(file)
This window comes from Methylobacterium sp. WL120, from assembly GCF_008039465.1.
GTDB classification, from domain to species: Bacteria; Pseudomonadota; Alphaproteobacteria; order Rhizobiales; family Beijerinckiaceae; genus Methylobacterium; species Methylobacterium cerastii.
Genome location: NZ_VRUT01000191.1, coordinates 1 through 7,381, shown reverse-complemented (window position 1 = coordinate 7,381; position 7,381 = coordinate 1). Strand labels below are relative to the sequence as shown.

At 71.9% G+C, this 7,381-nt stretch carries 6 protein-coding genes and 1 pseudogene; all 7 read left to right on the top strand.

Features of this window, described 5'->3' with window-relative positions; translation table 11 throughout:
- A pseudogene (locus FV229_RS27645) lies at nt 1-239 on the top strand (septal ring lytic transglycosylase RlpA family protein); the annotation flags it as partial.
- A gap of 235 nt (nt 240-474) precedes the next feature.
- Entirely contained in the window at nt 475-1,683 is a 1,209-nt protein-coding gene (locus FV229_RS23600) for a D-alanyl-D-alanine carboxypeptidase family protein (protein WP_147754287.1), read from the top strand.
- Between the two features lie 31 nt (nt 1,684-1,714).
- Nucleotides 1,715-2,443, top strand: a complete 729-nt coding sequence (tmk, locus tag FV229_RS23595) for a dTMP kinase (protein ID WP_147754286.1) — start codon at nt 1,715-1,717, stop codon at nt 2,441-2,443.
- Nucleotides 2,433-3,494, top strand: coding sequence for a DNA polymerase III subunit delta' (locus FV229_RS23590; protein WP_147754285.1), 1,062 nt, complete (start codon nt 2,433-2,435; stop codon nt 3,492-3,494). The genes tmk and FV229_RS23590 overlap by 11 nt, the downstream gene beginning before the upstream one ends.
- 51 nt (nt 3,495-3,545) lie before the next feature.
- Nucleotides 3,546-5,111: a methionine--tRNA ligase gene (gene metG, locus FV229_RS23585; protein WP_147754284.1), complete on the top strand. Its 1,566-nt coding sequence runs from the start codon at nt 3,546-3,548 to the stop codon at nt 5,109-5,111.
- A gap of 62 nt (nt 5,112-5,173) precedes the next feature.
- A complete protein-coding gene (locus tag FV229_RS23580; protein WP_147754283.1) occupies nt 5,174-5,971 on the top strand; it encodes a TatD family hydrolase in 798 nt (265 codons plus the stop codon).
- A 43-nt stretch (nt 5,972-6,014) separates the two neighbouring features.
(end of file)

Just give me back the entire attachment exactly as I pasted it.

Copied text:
This window comes from Methylobacterium sp. WL120, from assembly GCF_008039465.1.
GTDB classification, from domain to species: Bacteria; Pseudomonadota; Alphaproteobacteria; order Rhizobiales; family Beijerinckiaceae; genus Methylobacterium; species Methylobacterium cerastii.
Genome location: NZ_VRUT01000191.1, coordinates 1 through 7,381, shown reverse-complemented (window position 1 = coordinate 7,381; position 7,381 = coordinate 1). Strand labels below are relative to the sequence as shown.

At 71.9% G+C, this 7,381-nt stretch carries 6 protein-coding genes and 1 pseudogene; all 7 read left to right on the top strand.

Features of this window, described 5'->3' with window-relative positions; translation table 11 throughout:
- A pseudogene (locus FV229_RS27645) lies at nt 1-239 on the top strand (septal ring lytic transglycosylase RlpA family protein); the annotation flags it as partial.
- A gap of 235 nt (nt 240-474) precedes the next feature.
- Entirely contained in the window at nt 475-1,683 is a 1,209-nt protein-coding gene (locus FV229_RS23600) for a D-alanyl-D-alanine carboxypeptidase family protein (protein WP_147754287.1), read from the top strand.
- Between the two features lie 31 nt (nt 1,684-1,714).
- Nucleotides 1,715-2,443, top strand: a complete 729-nt coding sequence (tmk, locus tag FV229_RS23595) for a dTMP kinase (protein ID WP_147754286.1) — start codon at nt 1,715-1,717, stop codon at nt 2,441-2,443.
- Nucleotides 2,433-3,494, top strand: coding sequence for a DNA polymerase III subunit delta' (locus FV229_RS23590; protein WP_147754285.1), 1,062 nt, complete (start codon nt 2,433-2,435; stop codon nt 3,492-3,494). The genes tmk and FV229_RS23590 overlap by 11 nt, the downstream gene beginning before the upstream one ends.
- 51 nt (nt 3,495-3,545) lie before the next feature.
- Nucleotides 3,546-5,111: a methionine--tRNA ligase gene (gene metG, locus FV229_RS23585; protein WP_147754284.1), complete on the top strand. Its 1,566-nt coding sequence runs from the start codon at nt 3,546-3,548 to the stop codon at nt 5,109-5,111.
- A gap of 62 nt (nt 5,112-5,173) precedes the next feature.
- A complete protein-coding gene (locus tag FV229_RS23580; protein WP_147754283.1) occupies nt 5,174-5,971 on the top strand; it encodes a TatD family hydrolase in 798 nt (265 codons plus the stop codon).
- A 43-nt stretch (nt 5,972-6,014) separates the two neighbouring features.